Newborn infants exposed to cocaine in utero exhibit behavioral and neurological abnormalities that may hamper their subsequent development. Enabling clinicians to effectively predict and treat these deficits requires knowledge about the mechanisms of cocaine action on the fetal brain, which can be obtained most readily from neurobiological research on animals. Previous studies in our laboratory using the rat as a model animal have shown that cocaine binding sites are present in fetal brain and that cocaine inhibition of synaptic dopamine (DA) uptake occurs prenatally, but that cocaine does not acutely inhibit catecholamine synthesis as it does in adults. The deleterious effects of prenatal cocaine exposure may arise in part from interaction of the drug with these binding sites and subsequent interference with monoaminergic development. Therefore, the overall goals of the proposed studies are to further define the fundamental prenatal mechanisms of cocaine action, to investigate the neurochemical affects of chronic prenatal cocaine treatment, and to relate these effects to possible behavioral alterations in cocaine-exposed animals. Specifically, we will first determine the kinetic characteristics of cocaine receptors pre- and postnatally and localize these receptors autoradiographically using 3H-CFT, a newly available cocaine analog well suited for binding studies. As cocaine receptors in adult organisms have been related to membrane transport systems for DA, norepinephrine (NE), and serotonin (5-HT), we will look for a similar relationship in fetuses by examining the effects of lessening monoaminergic nerve terminals with selective neurotoxins, and by correlating drug inhibition of synaptosomal monoamine uptake with inhibition of CFT binding. Because of the central role of uptake inhibition in mediating the physiological and behavioral effects of cocaine, we will study the prenatal developmental of synaptosomal uptake processes or DA, NE, and 5-HT, and determine the ontogeny of cocaine action on these processes and its potency at various developmental stages. Finally, we will investigate the short- and long- term effects of chronic prenatal cocaine treatment on cocaine receptors, transmitter uptake systems and uptake inhibition by cocaine, D1 and D2 receptors, and selected behaviors that are stimulated by cocaine and mediated by dopaminergic mechanisms. The potency of cocaine in suppressing isolation-induced distress vocalizations will be studied in prenatally cocaine-exposed pups, whereas other animals maintained into adulthood will be tested for place conditioning using i.v. cocaine injection as the reinforcer. By examining a multitude of related neurochemical parameters along with cocaine-stimulated behavioral responses in our prenatally- treated subjects, we expect to find specific neural alterations that have demonstrable functional consequences for the animals.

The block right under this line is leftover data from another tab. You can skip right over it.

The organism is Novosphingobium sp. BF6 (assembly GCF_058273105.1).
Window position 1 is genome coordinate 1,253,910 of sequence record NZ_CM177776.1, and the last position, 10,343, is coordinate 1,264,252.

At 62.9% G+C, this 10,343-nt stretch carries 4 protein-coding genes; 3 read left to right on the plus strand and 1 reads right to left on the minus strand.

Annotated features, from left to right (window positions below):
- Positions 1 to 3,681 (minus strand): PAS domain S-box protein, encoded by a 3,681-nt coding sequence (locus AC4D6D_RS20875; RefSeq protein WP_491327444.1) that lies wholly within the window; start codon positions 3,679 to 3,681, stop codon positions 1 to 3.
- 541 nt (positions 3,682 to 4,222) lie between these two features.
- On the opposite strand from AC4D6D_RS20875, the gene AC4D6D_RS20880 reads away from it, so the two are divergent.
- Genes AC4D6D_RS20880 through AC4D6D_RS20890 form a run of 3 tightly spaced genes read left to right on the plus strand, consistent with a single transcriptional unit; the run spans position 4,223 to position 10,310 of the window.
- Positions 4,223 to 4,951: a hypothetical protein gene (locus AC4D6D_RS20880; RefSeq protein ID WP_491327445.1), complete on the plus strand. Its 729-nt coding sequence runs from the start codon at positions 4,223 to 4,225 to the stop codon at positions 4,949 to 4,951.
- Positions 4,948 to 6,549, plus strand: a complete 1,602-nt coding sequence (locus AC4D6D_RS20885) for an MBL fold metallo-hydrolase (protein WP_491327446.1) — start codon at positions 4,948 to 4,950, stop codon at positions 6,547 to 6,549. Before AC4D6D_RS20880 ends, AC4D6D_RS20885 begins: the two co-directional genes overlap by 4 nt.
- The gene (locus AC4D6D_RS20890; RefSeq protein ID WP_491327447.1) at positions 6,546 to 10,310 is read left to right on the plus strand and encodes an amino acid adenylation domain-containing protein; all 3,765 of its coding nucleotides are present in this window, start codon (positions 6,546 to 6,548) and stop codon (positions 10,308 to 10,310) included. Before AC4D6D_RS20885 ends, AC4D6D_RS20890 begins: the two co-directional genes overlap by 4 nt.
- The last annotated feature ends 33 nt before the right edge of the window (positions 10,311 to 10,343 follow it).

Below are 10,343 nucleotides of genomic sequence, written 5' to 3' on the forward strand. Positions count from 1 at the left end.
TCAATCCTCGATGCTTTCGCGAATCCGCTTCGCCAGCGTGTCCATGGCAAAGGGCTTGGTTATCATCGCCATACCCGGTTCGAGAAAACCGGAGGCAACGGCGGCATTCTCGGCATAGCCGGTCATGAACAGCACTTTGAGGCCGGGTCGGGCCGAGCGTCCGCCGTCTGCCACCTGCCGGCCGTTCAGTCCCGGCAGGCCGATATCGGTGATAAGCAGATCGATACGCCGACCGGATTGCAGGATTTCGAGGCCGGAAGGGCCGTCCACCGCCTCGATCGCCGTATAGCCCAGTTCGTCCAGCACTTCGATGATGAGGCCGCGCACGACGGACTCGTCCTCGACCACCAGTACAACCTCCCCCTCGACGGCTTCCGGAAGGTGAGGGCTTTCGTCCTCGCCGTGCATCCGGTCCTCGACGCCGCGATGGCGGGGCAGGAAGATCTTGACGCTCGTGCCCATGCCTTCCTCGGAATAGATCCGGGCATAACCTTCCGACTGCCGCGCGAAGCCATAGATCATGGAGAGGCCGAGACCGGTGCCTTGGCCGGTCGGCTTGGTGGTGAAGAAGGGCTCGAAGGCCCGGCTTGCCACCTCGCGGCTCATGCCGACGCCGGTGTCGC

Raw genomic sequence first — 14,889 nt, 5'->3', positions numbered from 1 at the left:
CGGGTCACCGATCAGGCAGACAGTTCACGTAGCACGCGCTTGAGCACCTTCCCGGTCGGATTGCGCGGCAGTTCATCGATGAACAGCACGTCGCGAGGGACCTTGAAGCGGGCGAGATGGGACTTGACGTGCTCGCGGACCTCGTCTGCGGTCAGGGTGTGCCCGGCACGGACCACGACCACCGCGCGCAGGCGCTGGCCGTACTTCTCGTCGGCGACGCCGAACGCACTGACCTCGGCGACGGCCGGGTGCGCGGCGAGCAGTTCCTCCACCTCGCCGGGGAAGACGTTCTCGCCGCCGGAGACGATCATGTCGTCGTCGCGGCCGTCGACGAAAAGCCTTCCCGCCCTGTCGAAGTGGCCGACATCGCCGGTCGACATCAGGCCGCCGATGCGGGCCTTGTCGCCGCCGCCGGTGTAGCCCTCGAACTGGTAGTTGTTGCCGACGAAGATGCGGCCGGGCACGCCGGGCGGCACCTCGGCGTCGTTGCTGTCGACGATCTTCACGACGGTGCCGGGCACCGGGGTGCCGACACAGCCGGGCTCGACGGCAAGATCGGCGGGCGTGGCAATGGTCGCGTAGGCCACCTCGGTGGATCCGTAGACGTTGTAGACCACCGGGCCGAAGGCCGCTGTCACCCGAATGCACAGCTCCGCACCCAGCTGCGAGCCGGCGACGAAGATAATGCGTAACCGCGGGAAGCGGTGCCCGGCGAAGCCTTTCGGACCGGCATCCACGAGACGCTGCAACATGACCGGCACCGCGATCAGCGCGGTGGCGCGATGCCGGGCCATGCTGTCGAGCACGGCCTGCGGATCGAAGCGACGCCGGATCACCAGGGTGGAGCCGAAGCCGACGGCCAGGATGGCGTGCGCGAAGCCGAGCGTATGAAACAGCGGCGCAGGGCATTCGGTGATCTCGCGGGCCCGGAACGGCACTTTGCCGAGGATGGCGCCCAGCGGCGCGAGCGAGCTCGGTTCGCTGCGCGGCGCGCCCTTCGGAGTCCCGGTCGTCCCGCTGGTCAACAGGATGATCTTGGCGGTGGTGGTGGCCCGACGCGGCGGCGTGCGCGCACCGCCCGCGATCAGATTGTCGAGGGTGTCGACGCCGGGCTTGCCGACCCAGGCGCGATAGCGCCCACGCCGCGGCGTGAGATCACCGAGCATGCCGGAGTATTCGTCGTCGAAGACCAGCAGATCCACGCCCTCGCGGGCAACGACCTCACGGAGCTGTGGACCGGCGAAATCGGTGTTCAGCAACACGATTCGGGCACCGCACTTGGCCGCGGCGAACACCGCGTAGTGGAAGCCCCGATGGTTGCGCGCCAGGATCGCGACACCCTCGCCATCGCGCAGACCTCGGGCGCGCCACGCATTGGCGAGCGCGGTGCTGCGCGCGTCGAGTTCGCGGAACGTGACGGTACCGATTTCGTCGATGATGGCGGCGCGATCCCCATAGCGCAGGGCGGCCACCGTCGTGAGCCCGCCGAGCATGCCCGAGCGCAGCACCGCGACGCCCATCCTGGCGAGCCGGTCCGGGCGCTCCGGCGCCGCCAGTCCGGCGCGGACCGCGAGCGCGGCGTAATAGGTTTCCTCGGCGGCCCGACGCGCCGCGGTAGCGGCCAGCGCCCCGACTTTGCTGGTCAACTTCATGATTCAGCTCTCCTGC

National Institute of Health (NIH)
National Institute on Drug Abuse (NIDA)
Research Project (R01)
Project #
Application #
Study Section
Drug Abuse Biomedical Research Review Committee (DABR)
Project Start
Project End
Budget Start
Budget End
Support Year
Fiscal Year
Total Cost
Indirect Cost
University of Massachusetts Amherst
Schools of Arts and Sciences
United States
Zip Code
Brunzell, Darlene H; Coy, Abigail E; Ayres, John J B et al. (2002) Prenatal cocaine effects on fear conditioning: exaggeration of sex-dependent context extinction. Neurotoxicol Teratol 24:161-72
Brunzell, Darlene H; Ayres, John J B; Meyer, Jerrold S (2002) Effects of prenatal cocaine exposure on latent inhibition in 1-year-old female rats. Pharmacol Biochem Behav 72:795-802
Lutz, C K; Tiefenbacher, S; Jorgensen, M J et al. (2000) Techniques for collecting saliva from awake, unrestrained, adult monkeys for cortisol assay. Am J Primatol 52:93-9
Tiefenbacher, S; Novak, M A; Jorgensen, M J et al. (2000) Physiological correlates of self-injurious behavior in captive, socially-reared rhesus monkeys. Psychoneuroendocrinology 25:799-817
Meyer, J S; Shani, I; Rice, D (2000) Effects of neonatal cocaine treatment and gender on opioid agonist-stimulated [(35)S]GTP gamma S binding in the striatum and nucleus accumbens. Brain Res Bull 53:147-52
Meyer, J S; Kunkle, R (1999) Behavioral responses to a D1 dopamine agonist in weanling rats treated neonatally with cocaine and delta9-tetrahydrocannabinol. Neurotoxicol Teratol 21:375-80
Shearman, L P; Meyer, J S (1999) Cocaine up-regulates norepinephrine transporter binding in the rat placenta. Eur J Pharmacol 386:1-6
Collins, L M; Pahl, J A; Meyer, J S (1999) Distribution of cocaine and metabolites in the pregnant rat and fetus in a chronic subcutaneous injection model. Neurotoxicol Teratol 21:639-46
Shearman, L P; Meyer, J S (1998) Norepinephrine transporters in rat placenta labeled with [3H]nisoxetine. J Pharmacol Exp Ther 284:736-43
McReynolds, A M; Meyer, J S (1998) Effects of prenatal cocaine exposure on serotonin and norepinephrine transporter density in the rat brain. Ann N Y Acad Sci 846:412-4

Showing the most recent 10 out of 19 publications